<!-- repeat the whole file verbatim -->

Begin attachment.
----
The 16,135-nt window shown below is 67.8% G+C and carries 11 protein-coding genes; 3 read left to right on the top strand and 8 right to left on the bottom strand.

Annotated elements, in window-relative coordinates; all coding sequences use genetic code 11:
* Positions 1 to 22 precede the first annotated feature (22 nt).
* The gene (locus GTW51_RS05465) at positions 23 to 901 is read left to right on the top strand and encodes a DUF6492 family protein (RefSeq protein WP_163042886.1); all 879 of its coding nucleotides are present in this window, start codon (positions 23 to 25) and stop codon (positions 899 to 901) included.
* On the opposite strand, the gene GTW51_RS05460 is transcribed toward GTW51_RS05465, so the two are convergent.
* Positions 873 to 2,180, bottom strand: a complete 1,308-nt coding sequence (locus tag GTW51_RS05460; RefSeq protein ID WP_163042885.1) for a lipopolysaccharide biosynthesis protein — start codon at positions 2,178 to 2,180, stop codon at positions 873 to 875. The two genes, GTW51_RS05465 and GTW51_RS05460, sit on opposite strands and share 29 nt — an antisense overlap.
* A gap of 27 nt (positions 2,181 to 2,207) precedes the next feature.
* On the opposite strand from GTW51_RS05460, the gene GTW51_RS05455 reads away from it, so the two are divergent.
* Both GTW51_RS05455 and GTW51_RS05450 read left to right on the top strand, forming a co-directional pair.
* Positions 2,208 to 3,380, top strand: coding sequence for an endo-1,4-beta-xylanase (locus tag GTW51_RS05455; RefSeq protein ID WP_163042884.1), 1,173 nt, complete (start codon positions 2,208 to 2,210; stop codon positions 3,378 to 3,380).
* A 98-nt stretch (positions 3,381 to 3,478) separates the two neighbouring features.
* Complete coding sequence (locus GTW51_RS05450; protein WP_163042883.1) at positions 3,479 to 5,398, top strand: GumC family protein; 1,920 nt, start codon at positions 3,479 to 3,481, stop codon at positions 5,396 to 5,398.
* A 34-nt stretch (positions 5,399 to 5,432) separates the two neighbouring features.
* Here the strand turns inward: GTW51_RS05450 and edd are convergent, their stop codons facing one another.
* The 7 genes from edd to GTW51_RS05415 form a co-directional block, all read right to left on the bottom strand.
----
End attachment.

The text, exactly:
The 16,135-nt window shown below is 67.8% G+C and carries 11 protein-coding genes; 3 read left to right on the top strand and 8 right to left on the bottom strand.

Annotated elements, in window-relative coordinates; all coding sequences use genetic code 11:
* Positions 1 to 22 precede the first annotated feature (22 nt).
* The gene (locus GTW51_RS05465) at positions 23 to 901 is read left to right on the top strand and encodes a DUF6492 family protein (RefSeq protein WP_163042886.1); all 879 of its coding nucleotides are present in this window, start codon (positions 23 to 25) and stop codon (positions 899 to 901) included.
* On the opposite strand, the gene GTW51_RS05460 is transcribed toward GTW51_RS05465, so the two are convergent.
* Positions 873 to 2,180, bottom strand: a complete 1,308-nt coding sequence (locus tag GTW51_RS05460; RefSeq protein ID WP_163042885.1) for a lipopolysaccharide biosynthesis protein — start codon at positions 2,178 to 2,180, stop codon at positions 873 to 875. The two genes, GTW51_RS05465 and GTW51_RS05460, sit on opposite strands and share 29 nt — an antisense overlap.
* A gap of 27 nt (positions 2,181 to 2,207) precedes the next feature.
* On the opposite strand from GTW51_RS05460, the gene GTW51_RS05455 reads away from it, so the two are divergent.
* Both GTW51_RS05455 and GTW51_RS05450 read left to right on the top strand, forming a co-directional pair.
* Positions 2,208 to 3,380, top strand: coding sequence for an endo-1,4-beta-xylanase (locus tag GTW51_RS05455; RefSeq protein ID WP_163042884.1), 1,173 nt, complete (start codon positions 2,208 to 2,210; stop codon positions 3,378 to 3,380).
* A 98-nt stretch (positions 3,381 to 3,478) separates the two neighbouring features.
* Complete coding sequence (locus GTW51_RS05450; protein WP_163042883.1) at positions 3,479 to 5,398, top strand: GumC family protein; 1,920 nt, start codon at positions 3,479 to 3,481, stop codon at positions 5,396 to 5,398.
* A 34-nt stretch (positions 5,399 to 5,432) separates the two neighbouring features.
* Here the strand turns inward: GTW51_RS05450 and edd are convergent, their stop codons facing one another.
* The 7 genes from edd to GTW51_RS05415 form a co-directional block, all read right to left on the bottom strand.